Cook Computing

ArraySegment and SubArray

November 24, 2011 Written by Charles Cook


I was looking at an algorithm which involves processing segments of an array recursively and I thought the code would be neater if instead of passing the array plus the offset and length of each segment I could use an array data type which provides a view onto a segment of an array. The ArraySegment type appeared in search results and it's name sounded promising. I'd not heard of it before but it's been around since .NET 2.0 and is used in various types including Socket and LogRecordSequence. Unfortunately it is essentially just a way of specifying a segment and doesn't provide any methods to access the data within the segment:

public struct ArraySegment<T>
  public ArraySegment(T[] array);
  public ArraySegment(T[] array, int offset, int count);
  public static bool operator !=(ArraySegment<T> a, ArraySegment<T> b);
  public static bool operator ==(ArraySegment<T> a, ArraySegment<T> b);
  public T[] Array { get; }
  public int Count { get; }
  public int Offset { get; }
  public bool Equals(ArraySegment<T> obj);
  public override bool Equals(object obj);
  public override int GetHashCode();

It also doesn't have a constructor which takes an ArraySegment so making it awkward to use for recursive algorithms, but it's a ready-made class if you need to specify segments of an array without making copies of the array, as in this example.


At first I thought it would be nice if SubArray was an array type but I quickly realized you cannot derive from System.Array. According to MSDN:

The Array class is the base class for language implementations that support arrays. However, only the system and compilers can derive explicitly from the Array class. Users should employ the array constructs provided by the language.

So it's not possible to create an array type which represents a sub-array. The solution was to implement a type which derives from IList<T>. This provides methods for indexing and enumerating the sub-array. The Java interface List has a method called subList which provides some prior art for this:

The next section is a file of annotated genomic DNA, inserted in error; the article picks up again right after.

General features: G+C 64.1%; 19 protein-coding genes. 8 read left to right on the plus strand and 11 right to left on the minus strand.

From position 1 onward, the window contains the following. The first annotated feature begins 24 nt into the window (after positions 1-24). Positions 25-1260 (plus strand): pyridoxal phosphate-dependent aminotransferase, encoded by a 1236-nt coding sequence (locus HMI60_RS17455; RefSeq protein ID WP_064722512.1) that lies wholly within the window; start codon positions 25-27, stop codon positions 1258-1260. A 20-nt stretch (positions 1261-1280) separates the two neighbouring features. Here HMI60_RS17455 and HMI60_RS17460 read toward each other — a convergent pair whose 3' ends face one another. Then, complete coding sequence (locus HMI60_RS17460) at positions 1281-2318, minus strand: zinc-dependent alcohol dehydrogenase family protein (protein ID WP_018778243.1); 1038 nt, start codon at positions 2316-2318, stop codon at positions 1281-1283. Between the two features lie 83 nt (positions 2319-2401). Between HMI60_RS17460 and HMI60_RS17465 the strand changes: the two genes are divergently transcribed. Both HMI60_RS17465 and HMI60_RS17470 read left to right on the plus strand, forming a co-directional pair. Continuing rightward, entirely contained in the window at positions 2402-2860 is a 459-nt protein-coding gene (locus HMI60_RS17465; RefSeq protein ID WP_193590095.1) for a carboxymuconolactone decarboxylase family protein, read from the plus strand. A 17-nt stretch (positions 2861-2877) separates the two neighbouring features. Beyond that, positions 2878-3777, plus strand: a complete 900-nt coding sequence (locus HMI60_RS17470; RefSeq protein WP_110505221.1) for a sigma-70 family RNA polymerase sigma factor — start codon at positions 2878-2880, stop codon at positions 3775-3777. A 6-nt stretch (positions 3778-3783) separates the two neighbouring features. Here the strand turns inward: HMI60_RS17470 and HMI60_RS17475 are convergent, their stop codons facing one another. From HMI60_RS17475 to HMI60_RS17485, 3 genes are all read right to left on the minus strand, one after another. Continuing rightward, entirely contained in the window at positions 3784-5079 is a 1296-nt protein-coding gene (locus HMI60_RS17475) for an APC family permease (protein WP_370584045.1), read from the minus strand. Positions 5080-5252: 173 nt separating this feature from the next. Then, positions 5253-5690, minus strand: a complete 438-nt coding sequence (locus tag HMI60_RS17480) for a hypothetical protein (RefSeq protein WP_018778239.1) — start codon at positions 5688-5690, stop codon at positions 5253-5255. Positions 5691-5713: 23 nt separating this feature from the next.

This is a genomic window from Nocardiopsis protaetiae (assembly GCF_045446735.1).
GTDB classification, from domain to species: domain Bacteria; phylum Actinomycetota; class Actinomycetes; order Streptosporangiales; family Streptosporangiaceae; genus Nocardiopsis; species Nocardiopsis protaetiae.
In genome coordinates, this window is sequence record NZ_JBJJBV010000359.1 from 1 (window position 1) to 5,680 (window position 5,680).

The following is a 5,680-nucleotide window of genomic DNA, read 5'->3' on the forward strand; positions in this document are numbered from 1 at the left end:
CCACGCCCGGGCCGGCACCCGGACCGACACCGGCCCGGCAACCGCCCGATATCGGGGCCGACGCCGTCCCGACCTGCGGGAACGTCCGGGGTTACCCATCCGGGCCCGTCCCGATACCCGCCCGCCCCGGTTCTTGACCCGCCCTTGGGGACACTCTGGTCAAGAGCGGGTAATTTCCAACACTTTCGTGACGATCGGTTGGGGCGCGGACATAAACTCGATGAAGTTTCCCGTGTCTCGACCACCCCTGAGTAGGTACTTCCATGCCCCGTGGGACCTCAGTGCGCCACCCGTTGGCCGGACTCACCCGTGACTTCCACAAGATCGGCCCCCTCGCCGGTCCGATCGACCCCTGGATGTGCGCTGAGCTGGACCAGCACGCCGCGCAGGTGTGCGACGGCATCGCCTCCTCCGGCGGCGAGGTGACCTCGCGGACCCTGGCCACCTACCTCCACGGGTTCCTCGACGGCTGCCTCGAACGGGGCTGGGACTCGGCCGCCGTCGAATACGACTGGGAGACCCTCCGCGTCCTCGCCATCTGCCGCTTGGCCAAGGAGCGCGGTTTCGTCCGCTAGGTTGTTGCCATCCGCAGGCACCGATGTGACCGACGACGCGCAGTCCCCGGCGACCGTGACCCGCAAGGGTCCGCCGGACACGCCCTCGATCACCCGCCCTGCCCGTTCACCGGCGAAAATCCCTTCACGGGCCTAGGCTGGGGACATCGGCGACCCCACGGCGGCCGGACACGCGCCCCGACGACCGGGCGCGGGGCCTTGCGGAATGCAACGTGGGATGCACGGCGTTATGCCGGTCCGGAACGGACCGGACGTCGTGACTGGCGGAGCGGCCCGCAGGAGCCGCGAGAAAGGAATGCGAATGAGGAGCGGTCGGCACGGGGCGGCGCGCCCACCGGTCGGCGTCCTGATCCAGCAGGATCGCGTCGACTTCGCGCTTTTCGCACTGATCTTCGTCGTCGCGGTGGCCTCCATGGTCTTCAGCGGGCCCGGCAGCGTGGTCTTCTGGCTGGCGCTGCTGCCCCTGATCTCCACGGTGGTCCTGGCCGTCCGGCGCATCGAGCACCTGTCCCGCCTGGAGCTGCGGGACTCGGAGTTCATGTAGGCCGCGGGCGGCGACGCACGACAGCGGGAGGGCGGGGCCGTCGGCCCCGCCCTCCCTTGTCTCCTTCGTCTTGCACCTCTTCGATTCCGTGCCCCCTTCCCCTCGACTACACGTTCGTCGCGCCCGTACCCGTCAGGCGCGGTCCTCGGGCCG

Returns a view of the portion of this list between the specified fromIndex, inclusive, and toIndex, exclusive. (If fromIndex and toIndex are equal, the returned list is empty.) The returned list is backed by this list, so non-structural changes in the returned list are reflected in this list, and vice-versa. The returned list supports all of the optional list operations supported by this list...

...The semantics of the list returned by this method become undefined if the backing list (i.e., this list) is structurally modified in any way other than via the returned list. (Structural modifications are those that change the size of this list, or otherwise perturb it in such a fashion that iterations in progress may yield incorrect results.)

In the case of the new SubArray type we'll assume the underlying collection is an array, i.e. of fixed length, so the methods of IList<T> which change the length of the list will throw NotSupportedException. We will also allow an instance of a SubArray to be created as an offset into an existing SubArray (with the Offset property of the "sub-SubArray" referring to the original array and not to its parent SubArray). Finally as with ArraySegment the SubArray type will be a struct. Throw in some extension methods to make it easier to use and came up with this: SubArray.cs

Example Usage

Reconstruct a binary tree from arrays containing the inorder and preorder traversal of the tree (assuming no duplicates).

public void Sample()
  int[] preorder = { 7, 10, 4, 3, 1, 2, 8, 11 };
  int[] inorder = { 4, 10, 3, 1, 7, 11, 8, 2 };
  Node head = ReconstructTree(preorder, inorder);

Node ReconstructTree(int[] preorder, int[] inorder)
  // use a hashtable to retrieve position of sub-root node from inorder array 
  var inorderMapTable = new Dictionary<int, int>(preorder.Length);
  for (int i = 0; i < inorder.Length; i++)
    inorderMapTable[inorder[i]] = i;
  return ReconstructTreeHelper(preorder.SubArray(), inorder.SubArray(), inorderMapTable);

Node ReconstructTreeHelper(SubArray<int> preorder, SubArray<int> inorder,
  Dictionary<int, int> inorderMapTable)
  int rootVal = preorder[0];
  int rootPos = inorderMapTable[rootVal] - inorder.Offset;
  Node node = new Node { Id = rootVal };
  int nodesToLeft = rootPos;
  if (nodesToLeft > 0)
    node.Left = ReconstructTreeHelper(preorder.SubArray(1, nodesToLeft),
      inorder.SubArray(0, nodesToLeft), inorderMapTable);
  int nodesToRight = inorder.Count - rootPos - 1;
  if (nodesToRight > 0)
    node.Right = ReconstructTreeHelper(preorder.SubArray(rootPos + 1, nodesToRight),
      inorder.SubArray(rootPos + 1, nodesToRight), inorderMapTable);
  return node;

The expected result is:

       /              \
    __10__          ___2
   /      \        /
   4       3      _8
            \    /
             1  11


It turns out that ArraySegment has richer functionality in .NET Framework 4.5 :

public struct ArraySegment<T> : IList<T>,   ICollection<T>, IReadOnlyList<T>, 
    IEnumerable<T>, IEnumerable

It still doesn't provide a way of creating a ArraySegment as a sub-array of an existing ArraySegment but it would be trivial to supply an extension method to add this functionality.